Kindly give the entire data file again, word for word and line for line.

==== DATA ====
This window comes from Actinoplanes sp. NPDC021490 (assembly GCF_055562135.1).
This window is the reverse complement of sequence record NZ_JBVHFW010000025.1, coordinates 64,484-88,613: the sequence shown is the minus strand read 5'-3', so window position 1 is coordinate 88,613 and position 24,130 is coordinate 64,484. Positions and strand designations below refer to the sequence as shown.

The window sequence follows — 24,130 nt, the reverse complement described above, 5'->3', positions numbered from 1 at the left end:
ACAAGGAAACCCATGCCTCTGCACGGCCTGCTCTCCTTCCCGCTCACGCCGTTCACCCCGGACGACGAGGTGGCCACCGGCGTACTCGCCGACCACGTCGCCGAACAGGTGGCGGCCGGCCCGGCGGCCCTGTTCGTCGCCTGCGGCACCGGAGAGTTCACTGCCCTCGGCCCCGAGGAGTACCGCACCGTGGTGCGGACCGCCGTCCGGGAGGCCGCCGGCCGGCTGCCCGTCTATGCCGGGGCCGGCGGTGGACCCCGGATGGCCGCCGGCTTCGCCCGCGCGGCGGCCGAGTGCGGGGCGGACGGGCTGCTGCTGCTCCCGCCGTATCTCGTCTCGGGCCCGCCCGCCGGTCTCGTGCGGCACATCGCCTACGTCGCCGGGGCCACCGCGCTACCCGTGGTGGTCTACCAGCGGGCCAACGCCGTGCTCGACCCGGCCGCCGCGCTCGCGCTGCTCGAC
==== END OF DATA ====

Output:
This window comes from Actinoplanes sp. NPDC021490 (assembly GCF_055562135.1).
This window is the reverse complement of sequence record NZ_JBVHFW010000025.1, coordinates 64,484-88,613: the sequence shown is the minus strand read 5'-3', so window position 1 is coordinate 88,613 and position 24,130 is coordinate 64,484. Positions and strand designations below refer to the sequence as shown.

The window sequence follows — 24,130 nt, the reverse complement described above, 5'->3', positions numbered from 1 at the left end:
ACAAGGAAACCCATGCCTCTGCACGGCCTGCTCTCCTTCCCGCTCACGCCGTTCACCCCGGACGACGAGGTGGCCACCGGCGTACTCGCCGACCACGTCGCCGAACAGGTGGCGGCCGGCCCGGCGGCCCTGTTCGTCGCCTGCGGCACCGGAGAGTTCACTGCCCTCGGCCCCGAGGAGTACCGCACCGTGGTGCGGACCGCCGTCCGGGAGGCCGCCGGCCGGCTGCCCGTCTATGCCGGGGCCGGCGGTGGACCCCGGATGGCCGCCGGCTTCGCCCGCGCGGCGGCCGAGTGCGGGGCGGACGGGCTGCTGCTGCTCCCGCCGTATCTCGTCTCGGGCCCGCCCGCCGGTCTCGTGCGGCACATCGCCTACGTCGCCGGGGCCACCGCGCTACCCGTGGTGGTCTACCAGCGGGCCAACGCCGTGCTCGACCCGGCCGCCGCGCTCGCGCTGCTCGAC